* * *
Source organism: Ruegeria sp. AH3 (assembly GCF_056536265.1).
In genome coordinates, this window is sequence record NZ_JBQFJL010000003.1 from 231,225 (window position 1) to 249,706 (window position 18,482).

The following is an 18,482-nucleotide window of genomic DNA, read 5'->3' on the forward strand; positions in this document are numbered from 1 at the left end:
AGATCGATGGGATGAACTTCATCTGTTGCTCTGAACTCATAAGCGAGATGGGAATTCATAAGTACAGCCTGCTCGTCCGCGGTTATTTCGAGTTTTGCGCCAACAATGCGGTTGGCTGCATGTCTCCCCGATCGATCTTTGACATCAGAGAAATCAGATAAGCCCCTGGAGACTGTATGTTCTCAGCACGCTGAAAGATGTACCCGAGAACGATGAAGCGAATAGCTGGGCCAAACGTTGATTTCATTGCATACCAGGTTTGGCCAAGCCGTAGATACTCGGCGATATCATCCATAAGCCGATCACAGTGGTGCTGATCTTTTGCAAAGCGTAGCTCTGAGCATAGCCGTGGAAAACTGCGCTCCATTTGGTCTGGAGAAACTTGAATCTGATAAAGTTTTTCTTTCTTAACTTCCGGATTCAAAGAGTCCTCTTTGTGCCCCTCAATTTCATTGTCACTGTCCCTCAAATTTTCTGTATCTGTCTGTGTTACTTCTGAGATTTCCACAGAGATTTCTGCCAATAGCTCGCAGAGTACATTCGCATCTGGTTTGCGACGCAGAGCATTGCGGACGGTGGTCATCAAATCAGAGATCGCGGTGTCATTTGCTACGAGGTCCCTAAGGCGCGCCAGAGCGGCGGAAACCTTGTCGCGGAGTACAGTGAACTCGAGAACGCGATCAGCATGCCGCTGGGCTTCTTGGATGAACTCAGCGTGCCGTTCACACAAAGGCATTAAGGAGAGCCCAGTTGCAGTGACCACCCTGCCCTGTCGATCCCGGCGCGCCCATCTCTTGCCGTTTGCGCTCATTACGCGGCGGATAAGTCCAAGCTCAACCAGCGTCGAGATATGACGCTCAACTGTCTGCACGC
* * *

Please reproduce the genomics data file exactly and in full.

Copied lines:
Source organism: Ruegeria sp. AH3 (assembly GCF_056536265.1).
In genome coordinates, this window is sequence record NZ_JBQFJL010000003.1 from 231,225 (window position 1) to 249,706 (window position 18,482).

The following is an 18,482-nucleotide window of genomic DNA, read 5'->3' on the forward strand; positions in this document are numbered from 1 at the left end:
AGATCGATGGGATGAACTTCATCTGTTGCTCTGAACTCATAAGCGAGATGGGAATTCATAAGTACAGCCTGCTCGTCCGCGGTTATTTCGAGTTTTGCGCCAACAATGCGGTTGGCTGCATGTCTCCCCGATCGATCTTTGACATCAGAGAAATCAGATAAGCCCCTGGAGACTGTATGTTCTCAGCACGCTGAAAGATGTACCCGAGAACGATGAAGCGAATAGCTGGGCCAAACGTTGATTTCATTGCATACCAGGTTTGGCCAAGCCGTAGATACTCGGCGATATCATCCATAAGCCGATCACAGTGGTGCTGATCTTTTGCAAAGCGTAGCTCTGAGCATAGCCGTGGAAAACTGCGCTCCATTTGGTCTGGAGAAACTTGAATCTGATAAAGTTTTTCTTTCTTAACTTCCGGATTCAAAGAGTCCTCTTTGTGCCCCTCAATTTCATTGTCACTGTCCCTCAAATTTTCTGTATCTGTCTGTGTTACTTCTGAGATTTCCACAGAGATTTCTGCCAATAGCTCGCAGAGTACATTCGCATCTGGTTTGCGACGCAGAGCATTGCGGACGGTGGTCATCAAATCAGAGATCGCGGTGTCATTTGCTACGAGGTCCCTAAGGCGCGCCAGAGCGGCGGAAACCTTGTCGCGGAGTACAGTGAACTCGAGAACGCGATCAGCATGCCGCTGGGCTTCTTGGATGAACTCAGCGTGCCGTTCACACAAAGGCATTAAGGAGAGCCCAGTTGCAGTGACCACCCTGCCCTGTCGATCCCGGCGCGCCCATCTCTTGCCGTTTGCGCTCATTACGCGGCGGATAAGTCCAAGCTCAACCAGCGTCGAGATATGACGCTCAACTGTCTGCACGC